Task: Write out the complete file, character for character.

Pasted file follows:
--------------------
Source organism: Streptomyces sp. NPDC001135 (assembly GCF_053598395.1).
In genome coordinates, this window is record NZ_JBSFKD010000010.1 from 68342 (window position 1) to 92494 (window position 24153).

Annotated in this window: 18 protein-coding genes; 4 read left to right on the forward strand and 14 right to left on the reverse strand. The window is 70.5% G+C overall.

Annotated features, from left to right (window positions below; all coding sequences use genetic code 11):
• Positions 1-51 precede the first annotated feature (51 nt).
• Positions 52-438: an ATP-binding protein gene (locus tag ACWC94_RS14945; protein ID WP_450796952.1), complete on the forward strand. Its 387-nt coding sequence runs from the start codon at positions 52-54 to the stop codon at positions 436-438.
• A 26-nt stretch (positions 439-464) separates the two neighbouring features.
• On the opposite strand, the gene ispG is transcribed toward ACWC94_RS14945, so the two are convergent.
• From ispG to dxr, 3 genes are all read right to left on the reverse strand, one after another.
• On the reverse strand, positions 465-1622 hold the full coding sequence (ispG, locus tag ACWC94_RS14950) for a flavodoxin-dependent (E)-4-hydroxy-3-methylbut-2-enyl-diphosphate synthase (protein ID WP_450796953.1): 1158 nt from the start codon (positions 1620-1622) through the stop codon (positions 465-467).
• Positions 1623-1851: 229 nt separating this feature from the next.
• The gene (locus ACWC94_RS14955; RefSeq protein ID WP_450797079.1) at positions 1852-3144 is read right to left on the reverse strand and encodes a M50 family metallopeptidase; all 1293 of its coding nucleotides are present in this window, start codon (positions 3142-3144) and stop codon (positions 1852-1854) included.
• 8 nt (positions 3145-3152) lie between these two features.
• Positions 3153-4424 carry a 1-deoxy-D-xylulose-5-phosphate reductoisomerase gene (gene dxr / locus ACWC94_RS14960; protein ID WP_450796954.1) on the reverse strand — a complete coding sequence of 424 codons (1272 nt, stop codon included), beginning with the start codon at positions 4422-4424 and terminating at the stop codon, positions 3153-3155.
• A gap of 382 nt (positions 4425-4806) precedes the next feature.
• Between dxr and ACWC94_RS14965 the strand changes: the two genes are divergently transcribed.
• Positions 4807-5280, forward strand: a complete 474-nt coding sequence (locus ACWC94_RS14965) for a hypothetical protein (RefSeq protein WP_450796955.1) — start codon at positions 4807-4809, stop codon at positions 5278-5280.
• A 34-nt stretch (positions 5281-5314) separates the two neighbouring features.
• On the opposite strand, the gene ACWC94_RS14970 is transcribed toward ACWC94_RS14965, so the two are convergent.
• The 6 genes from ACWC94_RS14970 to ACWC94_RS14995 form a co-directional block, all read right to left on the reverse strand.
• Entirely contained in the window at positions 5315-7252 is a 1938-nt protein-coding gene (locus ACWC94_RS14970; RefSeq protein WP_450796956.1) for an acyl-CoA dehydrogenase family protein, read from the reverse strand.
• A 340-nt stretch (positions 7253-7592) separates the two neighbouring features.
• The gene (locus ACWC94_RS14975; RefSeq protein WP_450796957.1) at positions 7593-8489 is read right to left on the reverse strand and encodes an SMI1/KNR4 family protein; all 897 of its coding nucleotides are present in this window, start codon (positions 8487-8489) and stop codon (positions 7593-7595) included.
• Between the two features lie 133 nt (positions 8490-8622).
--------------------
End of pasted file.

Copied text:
Source organism: Streptomyces sp. NPDC001135 (assembly GCF_053598395.1).
In genome coordinates, this window is record NZ_JBSFKD010000010.1 from 68342 (window position 1) to 92494 (window position 24153).

Annotated in this window: 18 protein-coding genes; 4 read left to right on the forward strand and 14 right to left on the reverse strand. The window is 70.5% G+C overall.

Annotated features, from left to right (window positions below; all coding sequences use genetic code 11):
• Positions 1-51 precede the first annotated feature (51 nt).
• Positions 52-438: an ATP-binding protein gene (locus tag ACWC94_RS14945; protein ID WP_450796952.1), complete on the forward strand. Its 387-nt coding sequence runs from the start codon at positions 52-54 to the stop codon at positions 436-438.
• A 26-nt stretch (positions 439-464) separates the two neighbouring features.
• On the opposite strand, the gene ispG is transcribed toward ACWC94_RS14945, so the two are convergent.
• From ispG to dxr, 3 genes are all read right to left on the reverse strand, one after another.
• On the reverse strand, positions 465-1622 hold the full coding sequence (ispG, locus tag ACWC94_RS14950) for a flavodoxin-dependent (E)-4-hydroxy-3-methylbut-2-enyl-diphosphate synthase (protein ID WP_450796953.1): 1158 nt from the start codon (positions 1620-1622) through the stop codon (positions 465-467).
• Positions 1623-1851: 229 nt separating this feature from the next.
• The gene (locus ACWC94_RS14955; RefSeq protein ID WP_450797079.1) at positions 1852-3144 is read right to left on the reverse strand and encodes a M50 family metallopeptidase; all 1293 of its coding nucleotides are present in this window, start codon (positions 3142-3144) and stop codon (positions 1852-1854) included.
• 8 nt (positions 3145-3152) lie between these two features.
• Positions 3153-4424 carry a 1-deoxy-D-xylulose-5-phosphate reductoisomerase gene (gene dxr / locus ACWC94_RS14960; protein ID WP_450796954.1) on the reverse strand — a complete coding sequence of 424 codons (1272 nt, stop codon included), beginning with the start codon at positions 4422-4424 and terminating at the stop codon, positions 3153-3155.
• A gap of 382 nt (positions 4425-4806) precedes the next feature.
• Between dxr and ACWC94_RS14965 the strand changes: the two genes are divergently transcribed.
• Positions 4807-5280, forward strand: a complete 474-nt coding sequence (locus ACWC94_RS14965) for a hypothetical protein (RefSeq protein WP_450796955.1) — start codon at positions 4807-4809, stop codon at positions 5278-5280.
• A 34-nt stretch (positions 5281-5314) separates the two neighbouring features.
• On the opposite strand, the gene ACWC94_RS14970 is transcribed toward ACWC94_RS14965, so the two are convergent.
• The 6 genes from ACWC94_RS14970 to ACWC94_RS14995 form a co-directional block, all read right to left on the reverse strand.
• Entirely contained in the window at positions 5315-7252 is a 1938-nt protein-coding gene (locus ACWC94_RS14970; RefSeq protein WP_450796956.1) for an acyl-CoA dehydrogenase family protein, read from the reverse strand.
• A 340-nt stretch (positions 7253-7592) separates the two neighbouring features.
• The gene (locus ACWC94_RS14975; RefSeq protein WP_450796957.1) at positions 7593-8489 is read right to left on the reverse strand and encodes an SMI1/KNR4 family protein; all 897 of its coding nucleotides are present in this window, start codon (positions 8487-8489) and stop codon (positions 7593-7595) included.
• Between the two features lie 133 nt (positions 8490-8622).